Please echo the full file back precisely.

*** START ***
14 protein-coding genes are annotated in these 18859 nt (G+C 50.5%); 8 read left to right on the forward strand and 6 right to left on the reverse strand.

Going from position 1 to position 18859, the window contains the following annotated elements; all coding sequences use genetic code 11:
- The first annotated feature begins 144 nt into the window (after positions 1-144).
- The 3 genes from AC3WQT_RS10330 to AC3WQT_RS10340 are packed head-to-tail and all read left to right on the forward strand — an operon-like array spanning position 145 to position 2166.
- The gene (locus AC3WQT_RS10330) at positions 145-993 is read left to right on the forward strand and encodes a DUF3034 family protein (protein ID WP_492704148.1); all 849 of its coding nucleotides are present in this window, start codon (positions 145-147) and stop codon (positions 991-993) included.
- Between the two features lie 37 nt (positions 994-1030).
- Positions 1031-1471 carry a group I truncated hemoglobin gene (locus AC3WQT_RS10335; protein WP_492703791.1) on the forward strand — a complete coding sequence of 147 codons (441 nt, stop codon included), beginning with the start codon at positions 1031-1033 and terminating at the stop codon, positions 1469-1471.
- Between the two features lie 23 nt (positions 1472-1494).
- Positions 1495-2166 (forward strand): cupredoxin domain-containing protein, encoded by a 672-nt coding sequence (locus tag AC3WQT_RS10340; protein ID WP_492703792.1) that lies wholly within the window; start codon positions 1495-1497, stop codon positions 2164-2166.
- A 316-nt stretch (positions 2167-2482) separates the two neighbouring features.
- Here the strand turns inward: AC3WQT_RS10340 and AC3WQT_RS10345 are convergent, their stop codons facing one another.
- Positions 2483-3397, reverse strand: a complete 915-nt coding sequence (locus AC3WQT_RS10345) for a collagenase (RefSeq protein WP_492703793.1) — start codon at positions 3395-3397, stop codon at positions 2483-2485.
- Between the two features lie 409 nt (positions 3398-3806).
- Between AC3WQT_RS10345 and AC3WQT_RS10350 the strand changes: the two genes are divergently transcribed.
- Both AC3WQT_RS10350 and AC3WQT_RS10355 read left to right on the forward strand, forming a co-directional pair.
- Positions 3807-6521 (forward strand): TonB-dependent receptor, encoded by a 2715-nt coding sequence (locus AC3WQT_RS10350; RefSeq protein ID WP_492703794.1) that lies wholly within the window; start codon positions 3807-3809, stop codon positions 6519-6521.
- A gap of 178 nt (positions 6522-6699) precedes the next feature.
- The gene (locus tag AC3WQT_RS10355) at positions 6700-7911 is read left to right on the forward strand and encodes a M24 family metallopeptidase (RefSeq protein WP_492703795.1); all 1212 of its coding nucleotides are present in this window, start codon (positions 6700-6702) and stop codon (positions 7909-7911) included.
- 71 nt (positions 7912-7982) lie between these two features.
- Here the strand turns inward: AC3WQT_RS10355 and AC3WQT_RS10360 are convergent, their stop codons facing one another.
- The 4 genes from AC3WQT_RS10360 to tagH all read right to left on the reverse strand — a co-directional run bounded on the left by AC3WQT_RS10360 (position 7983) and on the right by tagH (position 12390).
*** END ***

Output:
14 protein-coding genes are annotated in these 18859 nt (G+C 50.5%); 8 read left to right on the forward strand and 6 right to left on the reverse strand.

Going from position 1 to position 18859, the window contains the following annotated elements; all coding sequences use genetic code 11:
- The first annotated feature begins 144 nt into the window (after positions 1-144).
- The 3 genes from AC3WQT_RS10330 to AC3WQT_RS10340 are packed head-to-tail and all read left to right on the forward strand — an operon-like array spanning position 145 to position 2166.
- The gene (locus AC3WQT_RS10330) at positions 145-993 is read left to right on the forward strand and encodes a DUF3034 family protein (protein ID WP_492704148.1); all 849 of its coding nucleotides are present in this window, start codon (positions 145-147) and stop codon (positions 991-993) included.
- Between the two features lie 37 nt (positions 994-1030).
- Positions 1031-1471 carry a group I truncated hemoglobin gene (locus AC3WQT_RS10335; protein WP_492703791.1) on the forward strand — a complete coding sequence of 147 codons (441 nt, stop codon included), beginning with the start codon at positions 1031-1033 and terminating at the stop codon, positions 1469-1471.
- Between the two features lie 23 nt (positions 1472-1494).
- Positions 1495-2166 (forward strand): cupredoxin domain-containing protein, encoded by a 672-nt coding sequence (locus tag AC3WQT_RS10340; protein ID WP_492703792.1) that lies wholly within the window; start codon positions 1495-1497, stop codon positions 2164-2166.
- A 316-nt stretch (positions 2167-2482) separates the two neighbouring features.
- Here the strand turns inward: AC3WQT_RS10340 and AC3WQT_RS10345 are convergent, their stop codons facing one another.
- Positions 2483-3397, reverse strand: a complete 915-nt coding sequence (locus AC3WQT_RS10345) for a collagenase (RefSeq protein WP_492703793.1) — start codon at positions 3395-3397, stop codon at positions 2483-2485.
- Between the two features lie 409 nt (positions 3398-3806).
- Between AC3WQT_RS10345 and AC3WQT_RS10350 the strand changes: the two genes are divergently transcribed.
- Both AC3WQT_RS10350 and AC3WQT_RS10355 read left to right on the forward strand, forming a co-directional pair.
- Positions 3807-6521 (forward strand): TonB-dependent receptor, encoded by a 2715-nt coding sequence (locus AC3WQT_RS10350; RefSeq protein ID WP_492703794.1) that lies wholly within the window; start codon positions 3807-3809, stop codon positions 6519-6521.
- A gap of 178 nt (positions 6522-6699) precedes the next feature.
- The gene (locus tag AC3WQT_RS10355) at positions 6700-7911 is read left to right on the forward strand and encodes a M24 family metallopeptidase (RefSeq protein WP_492703795.1); all 1212 of its coding nucleotides are present in this window, start codon (positions 6700-6702) and stop codon (positions 7909-7911) included.
- 71 nt (positions 7912-7982) lie between these two features.
- Here the strand turns inward: AC3WQT_RS10355 and AC3WQT_RS10360 are convergent, their stop codons facing one another.
- The 4 genes from AC3WQT_RS10360 to tagH all read right to left on the reverse strand — a co-directional run bounded on the left by AC3WQT_RS10360 (position 7983) and on the right by tagH (position 12390).